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CHARLES H. WILKINSON, JR., ET AL. v. MERCANTILE NATIONAL BANK AT DALLAS (NOW MBANK DALLAS

JULY 13, 1988

CHARLES H. WILKINSON, JR., ET AL.
v.
MERCANTILE NATIONAL BANK AT DALLAS (NOW MBANK DALLAS, N.A.)



BEFORE HAWKINS, P.J., PRATHER AND ANDERSON, JJ.

HAWKINS, PRESIDING JUSTICE, FOR THE COURT:

Charles H. Wilkinson and others have appealed from a decree of the chancery court of Marion County dismissing their complaint against the defendant Mercantile National Bank at Dallas, a banking corporation with principal offices in Dallas, Texas, because the court found it did not have jurisdiction. For this error, we reverse and remand for trial on the merits.

FACTS

 Mercantile National Bank at Dallas (MBank) is a national banking association organized under the laws of the United States of America, with its principal place of business in Dallas, Texas. MBank is not registered to do business in Mississippi. MBank has no offices, telephones or agents in Mississippi, and owns no property in this.

 Charles Wilkinson and over 100 other appellants are, for the most part, residents of Mississippi, though residents of many other states are numbered among the appellants. *fn1 The appellants own interests in the gas and wells in the East

 Morgantown Field in Marion County, Mississippi. Appellants eventually sold gas to Tennessee Gas Pipeline Company. Tomlinson Interests, Inc., was a corporation organized under the laws of Texas and was owned, directly or indirectly, by Prentis B. Tomlinson, Jr., a resident of Houston, Texas. Tomlinson is qualified to do business in Mississippi. Tomlinson owned a working interest in gas wells in the East Morgantown Field.

 MBank, leading a consortium of banks, loaned $108,000,000 to Tomlinson to finance Tomlinson's development and operation of the gas field in Mississippi. Tomlinson executed a deed of trust and security agreement to MBank covering Tomlinson's interest in certain wells as well as Tomlinson's production from these wells in the East Morgantown Field. Tomlinson granted to MBank a security interest in Tomlinson's share of the field and granted MBank the right to an assignment of Tomlinson's share of production from the field. The negotiation for and execution of the loan occurred in Texas. MBank alleged that it never exercised its right of assignment and never received any of the production from the East Morgantown Field.

 Tomlinson and other owners of interests in the wells sold gas to Transcontinental Gas Pipeline Company. Transcontinental began purchasing gas from Tomlinson and others prior to the time that Tennessee Gas was able to hook up to the wells and begin purchasing gas from Wilkinson and the other appellants. Tomlinson sold a large quantity of gas prior to Wilkinson being able to sell any gas. Wilkinson and other plaintiffs (now appellants) filed suit against the interest owners who were selling gas to Transcontinental, alleging that pursuant to operating agreements and a Gas Balancing Agreement, defendants were classified as overproduced. Therefore, appellants were entitled to be brought into balance.

 The suit, filed on August 2, 1984, sought a declaratory judgment against all defendants, including MBank, that Wilkinson and the other appellants were under-produced and entitled to all gas remaining in the ground until they were brought back into balance with the defendants. If the pool of gas became depleted before the appellants produced and sold enough gas to be brought back into balance, then the appellants sought a judgment requiring Transcontinental to pay back in-kind the amount of gas over-produced. In the event in-kind recovery could not be had, the appellants asked for a money judgment against all defendants (except MBank) to achieve cash balancing. Appellants alleged MBank received monies paid by Transcontinental to Tomlinson. Appellants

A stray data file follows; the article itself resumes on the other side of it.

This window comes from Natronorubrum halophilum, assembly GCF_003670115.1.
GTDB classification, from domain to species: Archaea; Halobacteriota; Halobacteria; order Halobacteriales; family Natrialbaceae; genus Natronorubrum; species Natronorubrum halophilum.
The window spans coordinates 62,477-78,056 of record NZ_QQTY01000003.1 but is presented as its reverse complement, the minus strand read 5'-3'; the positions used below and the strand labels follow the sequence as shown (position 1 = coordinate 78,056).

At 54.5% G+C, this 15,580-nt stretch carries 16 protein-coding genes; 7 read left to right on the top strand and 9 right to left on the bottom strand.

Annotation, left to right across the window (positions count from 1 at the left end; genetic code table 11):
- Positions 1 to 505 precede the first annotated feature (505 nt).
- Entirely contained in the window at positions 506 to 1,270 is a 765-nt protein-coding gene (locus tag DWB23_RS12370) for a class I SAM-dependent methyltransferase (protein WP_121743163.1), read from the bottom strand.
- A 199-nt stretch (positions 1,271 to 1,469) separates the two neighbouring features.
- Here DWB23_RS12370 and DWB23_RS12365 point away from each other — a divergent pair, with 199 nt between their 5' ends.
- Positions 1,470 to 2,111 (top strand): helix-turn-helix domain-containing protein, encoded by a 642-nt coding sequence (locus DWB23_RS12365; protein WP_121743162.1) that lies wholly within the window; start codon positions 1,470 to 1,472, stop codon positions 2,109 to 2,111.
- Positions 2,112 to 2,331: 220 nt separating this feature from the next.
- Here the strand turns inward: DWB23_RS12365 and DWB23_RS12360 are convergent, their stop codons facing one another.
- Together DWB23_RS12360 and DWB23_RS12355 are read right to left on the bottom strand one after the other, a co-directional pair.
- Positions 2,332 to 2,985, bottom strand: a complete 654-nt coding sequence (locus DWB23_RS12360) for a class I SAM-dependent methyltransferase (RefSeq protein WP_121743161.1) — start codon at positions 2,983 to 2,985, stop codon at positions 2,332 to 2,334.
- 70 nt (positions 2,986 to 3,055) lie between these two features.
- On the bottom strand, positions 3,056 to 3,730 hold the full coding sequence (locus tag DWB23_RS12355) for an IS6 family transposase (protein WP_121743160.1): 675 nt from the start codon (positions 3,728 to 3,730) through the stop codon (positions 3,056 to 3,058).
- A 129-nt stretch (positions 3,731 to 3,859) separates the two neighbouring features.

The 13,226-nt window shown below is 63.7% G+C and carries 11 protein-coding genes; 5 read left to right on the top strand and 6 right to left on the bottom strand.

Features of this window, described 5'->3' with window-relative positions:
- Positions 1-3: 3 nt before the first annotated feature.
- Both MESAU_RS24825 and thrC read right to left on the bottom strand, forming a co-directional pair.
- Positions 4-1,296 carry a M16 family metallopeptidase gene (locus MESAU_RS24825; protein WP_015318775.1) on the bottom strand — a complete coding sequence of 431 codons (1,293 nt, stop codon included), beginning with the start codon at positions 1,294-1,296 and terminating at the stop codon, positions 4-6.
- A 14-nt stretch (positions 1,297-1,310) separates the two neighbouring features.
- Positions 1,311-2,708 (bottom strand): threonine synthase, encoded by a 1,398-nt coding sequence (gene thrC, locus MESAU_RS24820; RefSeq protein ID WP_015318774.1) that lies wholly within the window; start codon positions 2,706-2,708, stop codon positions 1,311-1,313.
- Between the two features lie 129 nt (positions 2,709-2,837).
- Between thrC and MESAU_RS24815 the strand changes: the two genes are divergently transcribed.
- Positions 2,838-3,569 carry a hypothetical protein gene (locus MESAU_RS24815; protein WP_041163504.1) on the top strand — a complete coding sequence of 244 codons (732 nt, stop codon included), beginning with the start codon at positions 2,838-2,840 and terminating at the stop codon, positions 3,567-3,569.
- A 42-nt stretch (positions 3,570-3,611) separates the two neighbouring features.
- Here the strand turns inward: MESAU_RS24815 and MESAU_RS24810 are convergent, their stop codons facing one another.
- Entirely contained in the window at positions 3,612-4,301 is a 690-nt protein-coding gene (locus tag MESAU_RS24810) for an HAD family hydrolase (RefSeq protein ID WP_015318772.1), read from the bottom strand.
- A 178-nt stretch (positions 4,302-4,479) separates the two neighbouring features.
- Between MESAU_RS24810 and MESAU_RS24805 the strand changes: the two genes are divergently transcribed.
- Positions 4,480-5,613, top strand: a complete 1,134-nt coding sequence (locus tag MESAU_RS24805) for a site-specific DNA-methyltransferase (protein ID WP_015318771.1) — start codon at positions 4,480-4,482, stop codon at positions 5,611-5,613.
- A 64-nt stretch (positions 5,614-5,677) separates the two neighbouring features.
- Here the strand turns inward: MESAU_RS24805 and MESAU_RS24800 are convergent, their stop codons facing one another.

requested that MBank be required to disgorge all monies attributable to over-production from the pool in order to provide a fund for any cash balancing. Appellants also prayed for a judgment against MBank in the amount of all money received from over-production of the pool in the event they were unable to recover their share of gas prior to the pool's depletion.

 Appellants' amended complaint alleged that MBank had refused to recognize the appellants' interest in the over-produced gas and in monies received by MBank attributable to over-production, and accused MBank of wilfully converting to its own use and wrongfully appropriating money MBank knew did not belong to it or to the other defendants but which belonged to the plaintiffs.

 MBank specially appeared and filed a motion to dismiss for lack of jurisdiction. The chancellor sustained its motion, dismissing MBank as a party defendant to the suit. Wilkinson appeals, arguing that the Marion County Chancery Court possesses jurisdiction because MBank has entered a contract with a resident of Mississippi to be performed in whole or in part in this state, because MBank has committed a tort in whole or in part in this state against a Mississippi resident, because MBank is doing business in Mississippi, and because MBank's contacts with Mississippi are sufficient to meet the constitutional limitations placed on state power to subject non-residents to the in personam jurisdiction of its courts.

 LAW

 A state court enjoys jurisdiction over a non-resident defendant to the extent permitted by the state's long-arm statute and the 14th amendment's due process clause. Brown v. Flowers ...


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